7. In the following verses, St. Paul, from several sources of argument, proves his right to support as their Apostle:—“Eateth not of the fruit thereof, and eateth not of the milk of the flock?” These were the ordinary methods of payment for labour at that time. Hence, in order that a minister of the gospel should have a right to his stipend, he should labour. He should “serve” as a soldier; he should “plant” his vineyard; he should “feed” his flock.

8. “According to man,” i.e., human arguments only, founded on human laws, and the usages of man.

9. The usage in Palestine was to tread out the corn by means of oxen, and some persons muzzled them while so employed. The Lord (Deut. 25) strictly prohibited this cruel practice. “Doth God take care for oxen,” i.e., were the oxen only the principal object of concern with God in issuing this prohibition?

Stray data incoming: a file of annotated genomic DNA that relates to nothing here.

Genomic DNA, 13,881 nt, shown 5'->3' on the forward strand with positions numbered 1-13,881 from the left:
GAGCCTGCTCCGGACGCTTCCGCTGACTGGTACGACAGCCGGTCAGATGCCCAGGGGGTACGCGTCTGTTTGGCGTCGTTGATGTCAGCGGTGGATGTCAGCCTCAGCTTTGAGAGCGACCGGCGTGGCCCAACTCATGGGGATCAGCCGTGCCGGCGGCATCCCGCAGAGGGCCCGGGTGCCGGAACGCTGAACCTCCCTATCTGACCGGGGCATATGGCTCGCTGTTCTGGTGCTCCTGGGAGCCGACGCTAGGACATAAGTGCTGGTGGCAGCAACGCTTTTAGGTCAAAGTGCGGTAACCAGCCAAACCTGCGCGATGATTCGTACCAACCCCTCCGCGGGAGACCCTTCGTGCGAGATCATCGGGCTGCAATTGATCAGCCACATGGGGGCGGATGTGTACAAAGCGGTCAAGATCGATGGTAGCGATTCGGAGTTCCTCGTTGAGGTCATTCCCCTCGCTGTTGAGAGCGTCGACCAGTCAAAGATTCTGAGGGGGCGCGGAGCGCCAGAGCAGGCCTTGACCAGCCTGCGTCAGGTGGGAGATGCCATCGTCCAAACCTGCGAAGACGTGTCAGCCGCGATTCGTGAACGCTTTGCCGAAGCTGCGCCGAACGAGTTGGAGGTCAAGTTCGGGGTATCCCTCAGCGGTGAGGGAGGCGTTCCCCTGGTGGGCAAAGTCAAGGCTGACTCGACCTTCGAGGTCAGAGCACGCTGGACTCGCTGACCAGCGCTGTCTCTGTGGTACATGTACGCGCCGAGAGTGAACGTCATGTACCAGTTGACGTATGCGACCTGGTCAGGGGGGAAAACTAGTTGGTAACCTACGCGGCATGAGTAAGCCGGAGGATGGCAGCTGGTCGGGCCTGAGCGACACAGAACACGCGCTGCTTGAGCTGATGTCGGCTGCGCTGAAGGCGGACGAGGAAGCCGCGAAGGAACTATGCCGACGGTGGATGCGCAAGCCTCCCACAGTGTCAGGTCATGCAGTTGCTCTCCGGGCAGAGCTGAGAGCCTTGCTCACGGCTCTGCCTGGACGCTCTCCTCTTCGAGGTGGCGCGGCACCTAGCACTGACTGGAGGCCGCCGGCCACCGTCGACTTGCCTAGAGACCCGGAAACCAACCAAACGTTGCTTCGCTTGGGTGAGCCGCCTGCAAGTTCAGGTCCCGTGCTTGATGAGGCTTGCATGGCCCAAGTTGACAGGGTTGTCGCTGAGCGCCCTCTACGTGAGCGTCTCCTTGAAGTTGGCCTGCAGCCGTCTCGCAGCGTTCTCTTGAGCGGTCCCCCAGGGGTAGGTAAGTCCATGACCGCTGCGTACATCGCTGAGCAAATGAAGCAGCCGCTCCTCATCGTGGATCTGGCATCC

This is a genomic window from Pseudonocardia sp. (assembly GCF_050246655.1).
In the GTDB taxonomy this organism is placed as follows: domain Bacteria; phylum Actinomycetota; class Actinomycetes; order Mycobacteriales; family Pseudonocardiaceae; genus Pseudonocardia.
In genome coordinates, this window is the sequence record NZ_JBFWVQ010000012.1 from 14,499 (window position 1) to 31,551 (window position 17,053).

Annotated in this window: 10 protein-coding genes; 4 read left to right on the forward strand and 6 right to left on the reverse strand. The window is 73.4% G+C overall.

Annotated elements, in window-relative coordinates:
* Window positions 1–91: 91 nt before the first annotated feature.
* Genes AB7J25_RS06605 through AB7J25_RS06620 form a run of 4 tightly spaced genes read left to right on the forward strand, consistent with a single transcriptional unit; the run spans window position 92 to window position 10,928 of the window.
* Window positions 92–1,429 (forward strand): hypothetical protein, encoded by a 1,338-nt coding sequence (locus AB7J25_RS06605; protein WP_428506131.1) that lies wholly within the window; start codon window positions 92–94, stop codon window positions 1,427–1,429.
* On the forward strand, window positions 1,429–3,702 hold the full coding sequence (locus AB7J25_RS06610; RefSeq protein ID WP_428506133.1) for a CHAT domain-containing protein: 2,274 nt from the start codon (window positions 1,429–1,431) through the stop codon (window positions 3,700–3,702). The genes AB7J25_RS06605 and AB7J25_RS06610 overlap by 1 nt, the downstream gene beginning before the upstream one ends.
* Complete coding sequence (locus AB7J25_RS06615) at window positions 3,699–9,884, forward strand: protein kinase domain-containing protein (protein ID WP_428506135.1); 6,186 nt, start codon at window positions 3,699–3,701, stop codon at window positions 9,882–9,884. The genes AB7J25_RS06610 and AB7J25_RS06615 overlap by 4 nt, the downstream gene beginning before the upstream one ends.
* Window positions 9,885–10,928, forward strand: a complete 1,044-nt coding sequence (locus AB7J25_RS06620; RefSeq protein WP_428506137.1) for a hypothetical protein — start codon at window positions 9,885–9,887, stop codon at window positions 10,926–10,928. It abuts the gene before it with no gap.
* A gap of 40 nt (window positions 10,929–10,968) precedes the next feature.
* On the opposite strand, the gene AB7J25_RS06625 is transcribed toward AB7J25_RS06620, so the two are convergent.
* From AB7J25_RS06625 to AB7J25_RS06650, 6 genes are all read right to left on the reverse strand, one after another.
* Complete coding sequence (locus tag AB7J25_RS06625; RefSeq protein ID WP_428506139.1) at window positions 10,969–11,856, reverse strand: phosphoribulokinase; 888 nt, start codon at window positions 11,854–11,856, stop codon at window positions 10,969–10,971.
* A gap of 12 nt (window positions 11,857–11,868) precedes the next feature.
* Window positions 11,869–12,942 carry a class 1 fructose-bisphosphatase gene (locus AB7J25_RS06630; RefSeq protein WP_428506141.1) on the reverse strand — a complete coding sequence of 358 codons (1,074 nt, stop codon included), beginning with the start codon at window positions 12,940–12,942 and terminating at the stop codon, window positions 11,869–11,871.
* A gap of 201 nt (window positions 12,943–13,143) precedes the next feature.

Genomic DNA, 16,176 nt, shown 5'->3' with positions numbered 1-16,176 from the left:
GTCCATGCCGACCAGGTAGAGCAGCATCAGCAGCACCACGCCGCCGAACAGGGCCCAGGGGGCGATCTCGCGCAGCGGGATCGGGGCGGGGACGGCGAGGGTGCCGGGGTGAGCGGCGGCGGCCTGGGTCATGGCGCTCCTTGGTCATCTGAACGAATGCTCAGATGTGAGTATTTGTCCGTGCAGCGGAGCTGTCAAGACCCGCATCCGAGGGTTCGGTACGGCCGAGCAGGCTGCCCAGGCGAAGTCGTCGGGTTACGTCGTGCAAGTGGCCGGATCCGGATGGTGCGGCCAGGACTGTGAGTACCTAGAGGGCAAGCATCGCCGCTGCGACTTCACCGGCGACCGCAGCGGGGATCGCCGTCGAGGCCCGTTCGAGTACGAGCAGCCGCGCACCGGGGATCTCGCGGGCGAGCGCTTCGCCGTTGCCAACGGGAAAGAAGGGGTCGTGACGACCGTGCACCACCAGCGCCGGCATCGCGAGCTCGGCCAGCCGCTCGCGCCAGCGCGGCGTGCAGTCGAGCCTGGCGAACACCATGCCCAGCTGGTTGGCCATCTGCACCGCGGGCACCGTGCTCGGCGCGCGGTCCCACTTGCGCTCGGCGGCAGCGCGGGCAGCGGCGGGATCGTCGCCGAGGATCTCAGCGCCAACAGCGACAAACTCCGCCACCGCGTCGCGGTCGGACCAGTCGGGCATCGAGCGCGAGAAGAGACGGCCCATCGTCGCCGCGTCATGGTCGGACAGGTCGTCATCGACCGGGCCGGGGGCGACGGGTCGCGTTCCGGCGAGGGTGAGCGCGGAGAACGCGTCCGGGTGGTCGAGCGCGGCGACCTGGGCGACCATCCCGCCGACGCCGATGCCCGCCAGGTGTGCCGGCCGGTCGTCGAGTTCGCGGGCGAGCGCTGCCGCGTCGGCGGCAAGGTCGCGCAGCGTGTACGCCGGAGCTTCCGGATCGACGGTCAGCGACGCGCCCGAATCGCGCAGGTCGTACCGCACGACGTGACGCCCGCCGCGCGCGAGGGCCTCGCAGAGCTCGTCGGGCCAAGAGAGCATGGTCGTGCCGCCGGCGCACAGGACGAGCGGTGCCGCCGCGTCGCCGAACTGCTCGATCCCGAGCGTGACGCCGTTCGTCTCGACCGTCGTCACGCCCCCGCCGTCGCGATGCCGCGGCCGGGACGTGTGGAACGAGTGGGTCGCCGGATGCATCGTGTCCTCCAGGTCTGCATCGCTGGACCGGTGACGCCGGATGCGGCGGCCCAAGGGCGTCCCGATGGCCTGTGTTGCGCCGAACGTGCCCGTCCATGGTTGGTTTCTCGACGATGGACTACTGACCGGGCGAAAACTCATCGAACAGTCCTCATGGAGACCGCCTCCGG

10. “Or doth he say this indeed for our sakes?” In Greek, ἤ δἰ ἡμᾶς πάντως λέγει; or saith he it altogether for our sakes? Some Expositors explain, παντως, to mean, especially, as if he said it was specially for us this was meant. In the words of the Lord prohibiting the muzzling of the treading oxen, we must distinguish a twofold meaning. The literal, which had reference to the oxen, and the mystical, or allegorical (and this is frequently the chief meaning intended by the Holy Ghost); which had reference to men. Under the literal, is contained this mystical and recondite meaning, conveying a precept of giving the necessary support to working men; of course, including the Apostles, who have laboured for the salvation of souls. “That he that ploweth should plow in hope.” “That,” ὅτι, should be rendered, “because he that ploweth,” &c. “And he that thrasheth in hope, to receive fruit.” This latter sentence differs from the Vulgate, in the common Greek, και ὁ αλοῶν τῆς ἐλπίδος αυτοῦ μετεχειν επʼ ελπιδι, which runs thus:—and he that thrasheth in hope should be partaker of his hope. However, our Vulgate conveys the same meaning; since “hope” in the second place denotes the object of hope, or the fruit hoped for—a signification the word has in Scripture.—(Gal. 5; Titus, 2). Besides, the words, in hope, are cancelled by critics on the authority of the chief MSS. These words may be either a consequence drawn from the foregoing in this way: the precept regarding the oxen has principally in view the working man; and hence, the man who ploughs has a right to expect a share in the harvest, &c.—or, the beginning of a new argument (as in Paraphrase), in favour of his claims to support, founded on the right which the tiller of the land and the thrasher of the grain, has to a share of the fruits. If such persons, for their temporal services, have a right to support—